Some authors hate public speaking. The idea of getting up in front of a group gives them a nervous twitch. Not me. Whether it is a conference, retirement community, or church gathering, I learn something every time I speak. Since public speaking is demanding, I start work on my presentation a month ahead.
Recently I spoke to a group at a retirement community owned and operated by Mayo Clinic. “What Happens When You Type in the Basement for 38 Years?” was the title of the talk. As I walked out the door I called to my husband, “I hope I don’t wind up talking to myself.”
I didn’t. There was a good crowd and, more importantly, it was a receptive one. Thanks to my preparation, the hour-long presentation was a hit, and many people came up to talk to me afterward. What do you need to do before you speak to a group?
Identify key points. The number of points depends on how much time you have. After you’ve made a point, you need to support it with additional details, statistics, or a story. Stories are easier to remember than statistics.
Put your plan in writing. My talks have three main sections, introduction, body, and conclusion. Sometimes I list resources at the bottom. Action steps are printed in red. Examples: 1) Show my Rochester history book; 2) Invite audience participation; 3) Distribute new handout.
Include laughter breaks. Laughter helps people remember a point and you. Because I speak on serious topics, such as grief healing, I include humorous stories in my talks. I tell a funny story every 10 minutes or so. Laughter relaxes people, relieves stress, and keeps audience members interested in your talk.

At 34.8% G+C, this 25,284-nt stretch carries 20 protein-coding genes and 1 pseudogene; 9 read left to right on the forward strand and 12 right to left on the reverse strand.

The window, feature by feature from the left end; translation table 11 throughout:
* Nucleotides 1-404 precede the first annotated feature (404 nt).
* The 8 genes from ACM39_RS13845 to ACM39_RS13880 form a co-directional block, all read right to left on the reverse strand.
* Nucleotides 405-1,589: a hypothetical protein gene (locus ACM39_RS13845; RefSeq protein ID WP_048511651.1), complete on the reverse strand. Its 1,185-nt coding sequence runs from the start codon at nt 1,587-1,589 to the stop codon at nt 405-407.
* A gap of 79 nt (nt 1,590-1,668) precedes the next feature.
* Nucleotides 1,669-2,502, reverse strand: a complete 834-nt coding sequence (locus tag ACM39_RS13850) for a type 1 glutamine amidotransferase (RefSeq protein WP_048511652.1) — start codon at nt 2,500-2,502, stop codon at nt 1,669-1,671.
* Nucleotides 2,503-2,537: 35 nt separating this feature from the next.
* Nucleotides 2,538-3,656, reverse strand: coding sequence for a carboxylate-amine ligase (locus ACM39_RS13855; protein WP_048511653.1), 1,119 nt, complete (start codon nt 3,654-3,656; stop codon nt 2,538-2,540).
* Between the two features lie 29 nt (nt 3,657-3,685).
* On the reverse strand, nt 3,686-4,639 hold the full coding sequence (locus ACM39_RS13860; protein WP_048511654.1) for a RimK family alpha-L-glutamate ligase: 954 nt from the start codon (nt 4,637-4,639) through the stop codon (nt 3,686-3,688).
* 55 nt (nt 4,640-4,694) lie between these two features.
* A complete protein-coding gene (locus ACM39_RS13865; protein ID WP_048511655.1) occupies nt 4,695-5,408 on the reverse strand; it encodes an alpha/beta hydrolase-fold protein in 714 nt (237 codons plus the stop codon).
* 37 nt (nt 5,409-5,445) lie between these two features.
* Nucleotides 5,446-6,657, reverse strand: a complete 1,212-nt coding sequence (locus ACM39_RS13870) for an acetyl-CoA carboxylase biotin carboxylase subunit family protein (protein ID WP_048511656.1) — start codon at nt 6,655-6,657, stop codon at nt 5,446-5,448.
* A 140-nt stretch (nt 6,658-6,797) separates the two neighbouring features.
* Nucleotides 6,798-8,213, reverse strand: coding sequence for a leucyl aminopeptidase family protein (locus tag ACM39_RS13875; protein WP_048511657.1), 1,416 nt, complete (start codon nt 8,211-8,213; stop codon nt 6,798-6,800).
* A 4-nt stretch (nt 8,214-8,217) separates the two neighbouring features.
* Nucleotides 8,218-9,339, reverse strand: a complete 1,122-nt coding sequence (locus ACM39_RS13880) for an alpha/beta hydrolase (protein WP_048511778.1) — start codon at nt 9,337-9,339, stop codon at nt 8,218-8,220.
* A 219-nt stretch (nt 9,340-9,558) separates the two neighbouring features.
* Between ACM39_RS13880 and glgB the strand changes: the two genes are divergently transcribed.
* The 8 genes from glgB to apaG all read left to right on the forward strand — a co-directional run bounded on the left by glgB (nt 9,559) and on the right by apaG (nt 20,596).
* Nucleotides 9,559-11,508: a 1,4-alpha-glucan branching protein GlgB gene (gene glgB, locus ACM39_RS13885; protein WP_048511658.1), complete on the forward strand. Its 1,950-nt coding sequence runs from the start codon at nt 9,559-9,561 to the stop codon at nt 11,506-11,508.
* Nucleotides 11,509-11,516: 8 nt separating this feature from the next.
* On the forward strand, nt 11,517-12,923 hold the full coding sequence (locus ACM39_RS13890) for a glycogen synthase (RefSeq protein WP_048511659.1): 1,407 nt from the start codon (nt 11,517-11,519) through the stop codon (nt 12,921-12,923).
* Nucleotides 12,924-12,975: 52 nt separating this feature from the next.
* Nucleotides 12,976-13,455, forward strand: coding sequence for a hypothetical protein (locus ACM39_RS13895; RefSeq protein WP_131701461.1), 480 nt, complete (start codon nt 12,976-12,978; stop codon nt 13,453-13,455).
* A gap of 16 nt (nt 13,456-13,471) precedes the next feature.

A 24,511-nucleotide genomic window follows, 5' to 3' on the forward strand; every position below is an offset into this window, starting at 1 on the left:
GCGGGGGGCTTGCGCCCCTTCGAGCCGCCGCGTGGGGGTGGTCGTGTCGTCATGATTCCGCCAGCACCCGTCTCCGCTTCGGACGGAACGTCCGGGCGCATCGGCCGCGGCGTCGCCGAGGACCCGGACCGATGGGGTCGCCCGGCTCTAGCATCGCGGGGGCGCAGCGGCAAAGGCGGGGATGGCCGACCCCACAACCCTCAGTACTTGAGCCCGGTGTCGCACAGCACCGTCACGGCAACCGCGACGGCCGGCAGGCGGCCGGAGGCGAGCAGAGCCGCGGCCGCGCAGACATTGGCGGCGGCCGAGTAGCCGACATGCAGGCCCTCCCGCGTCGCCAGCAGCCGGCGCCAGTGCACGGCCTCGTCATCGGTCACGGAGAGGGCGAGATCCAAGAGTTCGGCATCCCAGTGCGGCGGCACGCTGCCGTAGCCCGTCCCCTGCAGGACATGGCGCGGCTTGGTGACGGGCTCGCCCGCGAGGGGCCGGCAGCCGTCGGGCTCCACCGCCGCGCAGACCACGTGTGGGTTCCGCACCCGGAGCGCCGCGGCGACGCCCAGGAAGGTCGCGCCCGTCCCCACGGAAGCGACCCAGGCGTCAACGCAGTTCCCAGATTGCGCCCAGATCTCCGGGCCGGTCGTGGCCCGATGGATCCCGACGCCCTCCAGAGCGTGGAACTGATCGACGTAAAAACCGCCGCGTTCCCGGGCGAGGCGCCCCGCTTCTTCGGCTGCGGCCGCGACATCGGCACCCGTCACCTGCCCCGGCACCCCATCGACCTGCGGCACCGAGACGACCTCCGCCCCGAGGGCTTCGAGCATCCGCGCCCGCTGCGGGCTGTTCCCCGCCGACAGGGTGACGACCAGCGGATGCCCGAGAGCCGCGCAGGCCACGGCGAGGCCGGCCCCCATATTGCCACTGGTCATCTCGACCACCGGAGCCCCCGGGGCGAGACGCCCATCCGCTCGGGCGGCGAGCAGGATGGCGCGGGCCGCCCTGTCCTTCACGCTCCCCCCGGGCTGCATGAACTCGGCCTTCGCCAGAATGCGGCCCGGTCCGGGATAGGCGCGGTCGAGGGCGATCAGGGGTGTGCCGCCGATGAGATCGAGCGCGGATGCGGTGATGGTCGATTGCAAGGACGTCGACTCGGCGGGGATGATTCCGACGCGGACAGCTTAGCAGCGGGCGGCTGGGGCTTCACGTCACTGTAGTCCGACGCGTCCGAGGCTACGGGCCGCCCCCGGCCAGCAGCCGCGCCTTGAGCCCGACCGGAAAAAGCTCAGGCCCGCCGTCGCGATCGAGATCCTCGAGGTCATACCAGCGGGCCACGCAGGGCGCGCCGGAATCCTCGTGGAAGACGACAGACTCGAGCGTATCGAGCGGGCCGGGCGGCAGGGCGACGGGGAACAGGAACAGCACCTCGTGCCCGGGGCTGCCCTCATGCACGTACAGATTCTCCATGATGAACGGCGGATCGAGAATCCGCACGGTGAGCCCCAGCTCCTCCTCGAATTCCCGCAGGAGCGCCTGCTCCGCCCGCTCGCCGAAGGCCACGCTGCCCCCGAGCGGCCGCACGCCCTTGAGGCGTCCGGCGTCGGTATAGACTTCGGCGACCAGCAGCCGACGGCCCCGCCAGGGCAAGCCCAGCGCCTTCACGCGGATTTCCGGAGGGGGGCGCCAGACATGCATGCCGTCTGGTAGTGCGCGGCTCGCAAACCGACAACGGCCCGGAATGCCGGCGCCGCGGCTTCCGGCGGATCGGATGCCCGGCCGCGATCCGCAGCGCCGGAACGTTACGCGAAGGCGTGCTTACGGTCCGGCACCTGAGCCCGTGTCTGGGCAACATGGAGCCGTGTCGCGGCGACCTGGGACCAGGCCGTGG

Give yourself credit. My generation was trained not to brag. It’s hard for me to cite all the books I’ve written. But I’ve gotten better. Now I tell people about my 37 books (some are long, some are short) and take credit for them. Writing short books is similar to writing poetry and take longer to write.
Practice your talk. Before I give a talk, I practice it at least three times—often more. I note the starting time and finishing time to determine if my talk fits the allotted time slot. If my talk needs to be altered I do it immediately, while ideas are fresh in my mind.
Give people something. Many speakers rely on PowerPoint, but I still use handouts. Handouts are opportunities to share your website address and ordering information. At my recent talk I gave out flyers about my forthcoming book and bookmarks. Other materials were available on a small table.
Thank the audience. Always thank people for coming. End your talk with a laugh if you can. Instead of asking for questions, ask for comments, such as “Has this happened to you?” Taking about your books is a privilege and a perk. Make the most of every talk you give.